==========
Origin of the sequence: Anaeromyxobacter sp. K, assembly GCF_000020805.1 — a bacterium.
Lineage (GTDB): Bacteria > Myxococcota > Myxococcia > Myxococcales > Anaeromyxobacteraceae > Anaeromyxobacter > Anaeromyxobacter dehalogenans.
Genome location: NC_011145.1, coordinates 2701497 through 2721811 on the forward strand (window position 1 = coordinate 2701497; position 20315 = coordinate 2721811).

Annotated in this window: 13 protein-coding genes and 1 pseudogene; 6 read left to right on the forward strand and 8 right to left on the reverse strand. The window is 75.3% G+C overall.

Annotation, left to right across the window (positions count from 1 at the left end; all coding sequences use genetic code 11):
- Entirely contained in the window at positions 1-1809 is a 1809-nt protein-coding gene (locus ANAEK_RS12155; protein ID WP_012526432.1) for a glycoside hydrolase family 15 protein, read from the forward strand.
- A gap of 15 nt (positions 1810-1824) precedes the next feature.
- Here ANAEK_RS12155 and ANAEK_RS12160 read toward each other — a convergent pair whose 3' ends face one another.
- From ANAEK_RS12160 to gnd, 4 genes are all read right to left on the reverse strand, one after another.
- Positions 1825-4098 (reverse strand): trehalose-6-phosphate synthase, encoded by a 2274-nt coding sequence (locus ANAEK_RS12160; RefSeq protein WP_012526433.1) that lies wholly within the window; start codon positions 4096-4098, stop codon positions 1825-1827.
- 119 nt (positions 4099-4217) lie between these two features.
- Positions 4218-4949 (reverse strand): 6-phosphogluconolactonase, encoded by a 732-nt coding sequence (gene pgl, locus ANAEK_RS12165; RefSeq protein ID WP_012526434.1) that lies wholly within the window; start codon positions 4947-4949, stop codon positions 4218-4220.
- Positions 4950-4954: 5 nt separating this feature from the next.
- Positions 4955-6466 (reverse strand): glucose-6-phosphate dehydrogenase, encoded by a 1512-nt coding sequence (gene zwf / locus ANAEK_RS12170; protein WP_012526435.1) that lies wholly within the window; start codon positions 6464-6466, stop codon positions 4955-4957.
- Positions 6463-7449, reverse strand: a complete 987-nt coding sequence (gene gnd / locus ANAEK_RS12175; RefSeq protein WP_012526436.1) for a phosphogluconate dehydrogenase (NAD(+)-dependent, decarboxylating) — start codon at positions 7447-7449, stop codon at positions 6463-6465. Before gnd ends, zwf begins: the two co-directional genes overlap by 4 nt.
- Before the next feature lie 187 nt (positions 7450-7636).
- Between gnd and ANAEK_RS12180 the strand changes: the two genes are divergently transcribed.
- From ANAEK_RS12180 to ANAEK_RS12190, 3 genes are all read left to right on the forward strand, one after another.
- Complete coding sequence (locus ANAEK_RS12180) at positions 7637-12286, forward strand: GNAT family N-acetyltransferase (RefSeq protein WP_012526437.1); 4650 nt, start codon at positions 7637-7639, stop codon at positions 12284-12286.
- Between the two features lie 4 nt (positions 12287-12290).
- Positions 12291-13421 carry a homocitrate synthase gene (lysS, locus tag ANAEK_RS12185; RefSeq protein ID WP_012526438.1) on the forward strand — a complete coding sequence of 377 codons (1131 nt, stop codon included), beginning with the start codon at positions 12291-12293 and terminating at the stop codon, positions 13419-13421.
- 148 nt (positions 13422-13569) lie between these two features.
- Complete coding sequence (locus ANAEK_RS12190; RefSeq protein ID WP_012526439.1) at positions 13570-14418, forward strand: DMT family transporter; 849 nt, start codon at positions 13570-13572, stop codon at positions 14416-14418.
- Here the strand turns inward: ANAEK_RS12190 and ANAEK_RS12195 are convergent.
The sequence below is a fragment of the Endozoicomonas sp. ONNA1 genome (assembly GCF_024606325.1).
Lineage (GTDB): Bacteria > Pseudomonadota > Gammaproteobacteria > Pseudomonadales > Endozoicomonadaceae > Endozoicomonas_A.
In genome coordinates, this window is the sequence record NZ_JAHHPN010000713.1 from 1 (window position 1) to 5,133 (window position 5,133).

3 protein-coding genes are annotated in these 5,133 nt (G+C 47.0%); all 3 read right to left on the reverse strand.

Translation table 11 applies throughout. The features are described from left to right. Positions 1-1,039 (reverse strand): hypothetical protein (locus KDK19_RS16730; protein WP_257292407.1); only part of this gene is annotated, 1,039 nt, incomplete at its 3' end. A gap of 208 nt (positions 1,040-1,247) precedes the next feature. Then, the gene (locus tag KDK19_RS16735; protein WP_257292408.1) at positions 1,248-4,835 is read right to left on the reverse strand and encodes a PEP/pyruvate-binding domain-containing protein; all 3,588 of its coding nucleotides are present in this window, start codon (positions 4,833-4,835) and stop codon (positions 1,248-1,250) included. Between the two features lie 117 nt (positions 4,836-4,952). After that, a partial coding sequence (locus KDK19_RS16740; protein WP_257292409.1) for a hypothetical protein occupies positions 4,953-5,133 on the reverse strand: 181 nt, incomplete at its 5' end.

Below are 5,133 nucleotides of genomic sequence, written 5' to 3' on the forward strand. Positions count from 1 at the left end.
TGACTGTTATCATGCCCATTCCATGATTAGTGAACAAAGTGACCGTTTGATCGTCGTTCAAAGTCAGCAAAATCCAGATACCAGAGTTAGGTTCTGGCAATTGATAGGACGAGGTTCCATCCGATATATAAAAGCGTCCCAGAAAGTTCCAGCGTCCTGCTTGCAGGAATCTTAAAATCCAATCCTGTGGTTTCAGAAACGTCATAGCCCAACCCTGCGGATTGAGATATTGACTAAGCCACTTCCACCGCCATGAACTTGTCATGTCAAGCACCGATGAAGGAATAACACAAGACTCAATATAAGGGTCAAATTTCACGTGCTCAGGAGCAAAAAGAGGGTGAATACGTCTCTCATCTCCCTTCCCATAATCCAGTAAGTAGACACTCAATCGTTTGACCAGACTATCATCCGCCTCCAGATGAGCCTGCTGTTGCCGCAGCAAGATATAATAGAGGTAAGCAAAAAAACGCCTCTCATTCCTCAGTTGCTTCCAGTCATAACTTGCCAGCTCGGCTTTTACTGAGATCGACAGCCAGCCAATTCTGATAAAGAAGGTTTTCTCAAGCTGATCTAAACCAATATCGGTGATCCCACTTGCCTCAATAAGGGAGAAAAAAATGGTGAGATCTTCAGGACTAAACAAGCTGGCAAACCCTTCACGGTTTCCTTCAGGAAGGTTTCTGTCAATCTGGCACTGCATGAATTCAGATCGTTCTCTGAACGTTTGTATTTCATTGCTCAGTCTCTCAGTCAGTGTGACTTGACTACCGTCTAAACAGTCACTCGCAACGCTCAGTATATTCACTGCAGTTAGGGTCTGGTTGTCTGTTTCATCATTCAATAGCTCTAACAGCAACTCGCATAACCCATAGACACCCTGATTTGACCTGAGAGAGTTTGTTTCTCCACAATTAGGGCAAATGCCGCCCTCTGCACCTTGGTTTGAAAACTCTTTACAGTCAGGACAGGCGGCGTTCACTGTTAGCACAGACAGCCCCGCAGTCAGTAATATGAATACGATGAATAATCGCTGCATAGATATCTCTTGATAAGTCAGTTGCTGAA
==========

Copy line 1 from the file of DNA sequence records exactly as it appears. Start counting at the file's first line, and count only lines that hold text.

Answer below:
Origin of the sequence: Anaeromyxobacter sp. K, assembly GCF_000020805.1 — a bacterium.